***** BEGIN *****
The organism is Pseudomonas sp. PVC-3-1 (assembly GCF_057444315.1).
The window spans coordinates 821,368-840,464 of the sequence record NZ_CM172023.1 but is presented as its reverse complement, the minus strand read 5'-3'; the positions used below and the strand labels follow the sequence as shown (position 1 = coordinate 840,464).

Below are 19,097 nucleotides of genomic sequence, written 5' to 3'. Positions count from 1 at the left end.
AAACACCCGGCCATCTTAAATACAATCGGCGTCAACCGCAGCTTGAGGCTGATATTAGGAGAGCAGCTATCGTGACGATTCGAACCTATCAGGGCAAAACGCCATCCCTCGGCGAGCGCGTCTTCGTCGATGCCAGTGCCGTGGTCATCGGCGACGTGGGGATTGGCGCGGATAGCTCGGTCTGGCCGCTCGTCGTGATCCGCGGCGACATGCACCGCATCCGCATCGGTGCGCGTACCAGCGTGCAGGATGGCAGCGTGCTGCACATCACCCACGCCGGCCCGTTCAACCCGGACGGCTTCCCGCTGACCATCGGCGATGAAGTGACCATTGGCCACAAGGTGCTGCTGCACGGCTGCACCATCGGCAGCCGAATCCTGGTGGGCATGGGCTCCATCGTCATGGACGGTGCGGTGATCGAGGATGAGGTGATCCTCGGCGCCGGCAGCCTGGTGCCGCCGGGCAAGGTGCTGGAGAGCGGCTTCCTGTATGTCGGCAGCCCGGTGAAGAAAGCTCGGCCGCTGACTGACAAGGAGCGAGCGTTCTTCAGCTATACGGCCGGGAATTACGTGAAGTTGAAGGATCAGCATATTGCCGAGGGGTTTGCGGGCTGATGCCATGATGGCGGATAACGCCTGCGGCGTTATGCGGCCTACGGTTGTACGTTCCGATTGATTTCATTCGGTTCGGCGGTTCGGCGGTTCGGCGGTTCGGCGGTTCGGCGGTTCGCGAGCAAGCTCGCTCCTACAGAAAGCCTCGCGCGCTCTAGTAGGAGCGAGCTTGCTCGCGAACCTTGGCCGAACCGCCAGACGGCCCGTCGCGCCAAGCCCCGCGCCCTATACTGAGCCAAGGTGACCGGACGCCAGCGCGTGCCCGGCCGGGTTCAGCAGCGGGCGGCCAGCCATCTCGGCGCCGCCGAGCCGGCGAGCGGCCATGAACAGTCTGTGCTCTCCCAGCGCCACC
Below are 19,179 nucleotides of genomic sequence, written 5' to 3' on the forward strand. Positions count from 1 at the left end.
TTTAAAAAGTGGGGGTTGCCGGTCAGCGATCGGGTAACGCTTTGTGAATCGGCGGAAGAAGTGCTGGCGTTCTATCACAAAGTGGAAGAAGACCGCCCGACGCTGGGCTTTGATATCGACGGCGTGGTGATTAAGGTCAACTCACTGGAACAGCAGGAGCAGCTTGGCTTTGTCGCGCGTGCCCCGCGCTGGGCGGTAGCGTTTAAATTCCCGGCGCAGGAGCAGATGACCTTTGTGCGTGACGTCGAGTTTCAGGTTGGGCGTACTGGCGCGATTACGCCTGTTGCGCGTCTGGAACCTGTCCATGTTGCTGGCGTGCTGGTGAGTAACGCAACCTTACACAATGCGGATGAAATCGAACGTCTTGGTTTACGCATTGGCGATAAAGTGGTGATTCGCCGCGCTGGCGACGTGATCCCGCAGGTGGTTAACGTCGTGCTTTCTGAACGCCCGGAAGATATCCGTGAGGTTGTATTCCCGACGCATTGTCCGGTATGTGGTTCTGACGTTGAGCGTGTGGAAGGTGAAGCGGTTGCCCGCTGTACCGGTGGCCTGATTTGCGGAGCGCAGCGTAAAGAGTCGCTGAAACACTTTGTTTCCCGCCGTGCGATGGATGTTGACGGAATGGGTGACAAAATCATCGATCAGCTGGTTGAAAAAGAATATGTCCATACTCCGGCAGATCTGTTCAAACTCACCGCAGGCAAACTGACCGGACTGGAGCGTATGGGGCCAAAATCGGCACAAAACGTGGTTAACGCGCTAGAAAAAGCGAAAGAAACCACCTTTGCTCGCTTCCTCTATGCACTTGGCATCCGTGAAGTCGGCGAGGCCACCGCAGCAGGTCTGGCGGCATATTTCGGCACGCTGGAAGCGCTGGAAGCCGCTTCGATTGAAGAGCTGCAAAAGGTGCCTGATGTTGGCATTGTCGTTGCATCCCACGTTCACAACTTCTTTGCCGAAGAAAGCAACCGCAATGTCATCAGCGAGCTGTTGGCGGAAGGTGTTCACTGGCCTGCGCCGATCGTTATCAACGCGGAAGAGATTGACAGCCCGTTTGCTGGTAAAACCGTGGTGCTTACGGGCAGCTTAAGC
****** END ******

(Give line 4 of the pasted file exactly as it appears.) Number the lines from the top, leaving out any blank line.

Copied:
AAACACCCGGCCATCTTAAATACAATCGGCGTCAACCGCAGCTTGAGGCTGATATTAGGAGAGCAGCTATCGTGACGATTCGAACCTATCAGGGCAAAACGCCATCCCTCGGCGAGCGCGTCTTCGTCGATGCCAGTGCCGTGGTCATCGGCGACGTGGGGATTGGCGCGGATAGCTCGGTCTGGCCGCTCGTCGTGATCCGCGGCGACATGCACCGCATCCGCATCGGTGCGCGTACCAGCGTGCAGGATGGCAGCGTGCTGCACATCACCCACGCCGGCCCGTTCAACCCGGACGGCTTCCCGCTGACCATCGGCGATGAAGTGACCATTGGCCACAAGGTGCTGCTGCACGGCTGCACCATCGGCAGCCGAATCCTGGTGGGCATGGGCTCCATCGTCATGGACGGTGCGGTGATCGAGGATGAGGTGATCCTCGGCGCCGGCAGCCTGGTGCCGCCGGGCAAGGTGCTGGAGAGCGGCTTCCTGTATGTCGGCAGCCCGGTGAAGAAAGCTCGGCCGCTGACTGACAAGGAGCGAGCGTTCTTCAGCTATACGGCCGGGAATTACGTGAAGTTGAAGGATCAGCATATTGCCGAGGGGTTTGCGGGCTGATGCCATGATGGCGGATAACGCCTGCGGCGTTATGCGGCCTACGGTTGTACGTTCCGATTGATTTCATTCGGTTCGGCGGTTCGGCGGTTCGGCGGTTCGGCGGTTCGGCGGTTCGCGAGCAAGCTCGCTCCTACAGAAAGCCTCGCGCGCTCTAGTAGGAGCGAGCTTGCTCGCGAACCTTGGCCGAACCGCCAGACGGCCCGTCGCGCCAAGCCCCGCGCCCTATACTGAGCCAAGGTGACCGGACGCCAGCGCGTGCCCGGCCGGGTTCAGCAGCGGGCGGCCAGCCATCTCGGCGCCGCCGAGCCGGCGAGCGGCCATGAACAGTCTGTGCTCTCCCAGCGCCACC